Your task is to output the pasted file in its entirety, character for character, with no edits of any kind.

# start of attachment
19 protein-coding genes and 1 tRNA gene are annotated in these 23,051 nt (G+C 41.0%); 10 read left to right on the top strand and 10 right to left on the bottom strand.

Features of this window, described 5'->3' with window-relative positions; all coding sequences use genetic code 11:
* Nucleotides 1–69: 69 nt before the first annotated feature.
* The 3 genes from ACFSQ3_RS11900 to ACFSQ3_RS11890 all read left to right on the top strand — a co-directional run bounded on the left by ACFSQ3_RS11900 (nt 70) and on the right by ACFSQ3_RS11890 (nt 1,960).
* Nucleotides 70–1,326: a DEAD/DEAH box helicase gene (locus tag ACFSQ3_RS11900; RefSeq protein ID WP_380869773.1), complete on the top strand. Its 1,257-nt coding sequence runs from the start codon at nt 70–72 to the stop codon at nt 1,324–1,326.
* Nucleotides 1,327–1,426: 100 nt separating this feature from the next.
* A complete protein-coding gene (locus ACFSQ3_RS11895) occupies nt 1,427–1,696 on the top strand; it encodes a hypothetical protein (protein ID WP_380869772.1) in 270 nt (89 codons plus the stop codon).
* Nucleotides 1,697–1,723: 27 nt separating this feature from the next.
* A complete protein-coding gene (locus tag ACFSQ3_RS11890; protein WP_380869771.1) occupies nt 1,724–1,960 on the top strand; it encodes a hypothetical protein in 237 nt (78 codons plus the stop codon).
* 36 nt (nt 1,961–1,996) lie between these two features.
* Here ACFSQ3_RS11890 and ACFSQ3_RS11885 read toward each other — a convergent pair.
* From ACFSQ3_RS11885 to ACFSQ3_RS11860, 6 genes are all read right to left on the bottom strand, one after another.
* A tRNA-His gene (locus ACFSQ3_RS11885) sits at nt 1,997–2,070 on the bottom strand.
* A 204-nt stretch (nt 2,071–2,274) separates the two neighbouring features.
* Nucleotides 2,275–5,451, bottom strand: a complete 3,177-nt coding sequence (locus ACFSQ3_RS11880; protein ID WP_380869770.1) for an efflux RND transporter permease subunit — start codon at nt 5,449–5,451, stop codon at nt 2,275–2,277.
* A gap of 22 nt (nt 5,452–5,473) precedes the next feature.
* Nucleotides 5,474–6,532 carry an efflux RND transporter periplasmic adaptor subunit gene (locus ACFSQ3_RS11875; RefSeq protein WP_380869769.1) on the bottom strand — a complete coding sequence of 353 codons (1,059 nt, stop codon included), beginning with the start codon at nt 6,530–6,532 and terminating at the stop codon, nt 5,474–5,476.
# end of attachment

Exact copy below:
19 protein-coding genes and 1 tRNA gene are annotated in these 23,051 nt (G+C 41.0%); 10 read left to right on the top strand and 10 right to left on the bottom strand.

Features of this window, described 5'->3' with window-relative positions; all coding sequences use genetic code 11:
* Nucleotides 1–69: 69 nt before the first annotated feature.
* The 3 genes from ACFSQ3_RS11900 to ACFSQ3_RS11890 all read left to right on the top strand — a co-directional run bounded on the left by ACFSQ3_RS11900 (nt 70) and on the right by ACFSQ3_RS11890 (nt 1,960).
* Nucleotides 70–1,326: a DEAD/DEAH box helicase gene (locus tag ACFSQ3_RS11900; RefSeq protein ID WP_380869773.1), complete on the top strand. Its 1,257-nt coding sequence runs from the start codon at nt 70–72 to the stop codon at nt 1,324–1,326.
* Nucleotides 1,327–1,426: 100 nt separating this feature from the next.
* A complete protein-coding gene (locus ACFSQ3_RS11895) occupies nt 1,427–1,696 on the top strand; it encodes a hypothetical protein (protein ID WP_380869772.1) in 270 nt (89 codons plus the stop codon).
* Nucleotides 1,697–1,723: 27 nt separating this feature from the next.
* A complete protein-coding gene (locus tag ACFSQ3_RS11890; protein WP_380869771.1) occupies nt 1,724–1,960 on the top strand; it encodes a hypothetical protein in 237 nt (78 codons plus the stop codon).
* 36 nt (nt 1,961–1,996) lie between these two features.
* Here ACFSQ3_RS11890 and ACFSQ3_RS11885 read toward each other — a convergent pair.
* From ACFSQ3_RS11885 to ACFSQ3_RS11860, 6 genes are all read right to left on the bottom strand, one after another.
* A tRNA-His gene (locus ACFSQ3_RS11885) sits at nt 1,997–2,070 on the bottom strand.
* A 204-nt stretch (nt 2,071–2,274) separates the two neighbouring features.
* Nucleotides 2,275–5,451, bottom strand: a complete 3,177-nt coding sequence (locus ACFSQ3_RS11880; protein ID WP_380869770.1) for an efflux RND transporter permease subunit — start codon at nt 5,449–5,451, stop codon at nt 2,275–2,277.
* A gap of 22 nt (nt 5,452–5,473) precedes the next feature.
* Nucleotides 5,474–6,532 carry an efflux RND transporter periplasmic adaptor subunit gene (locus ACFSQ3_RS11875; RefSeq protein WP_380869769.1) on the bottom strand — a complete coding sequence of 353 codons (1,059 nt, stop codon included), beginning with the start codon at nt 6,530–6,532 and terminating at the stop codon, nt 5,474–5,476.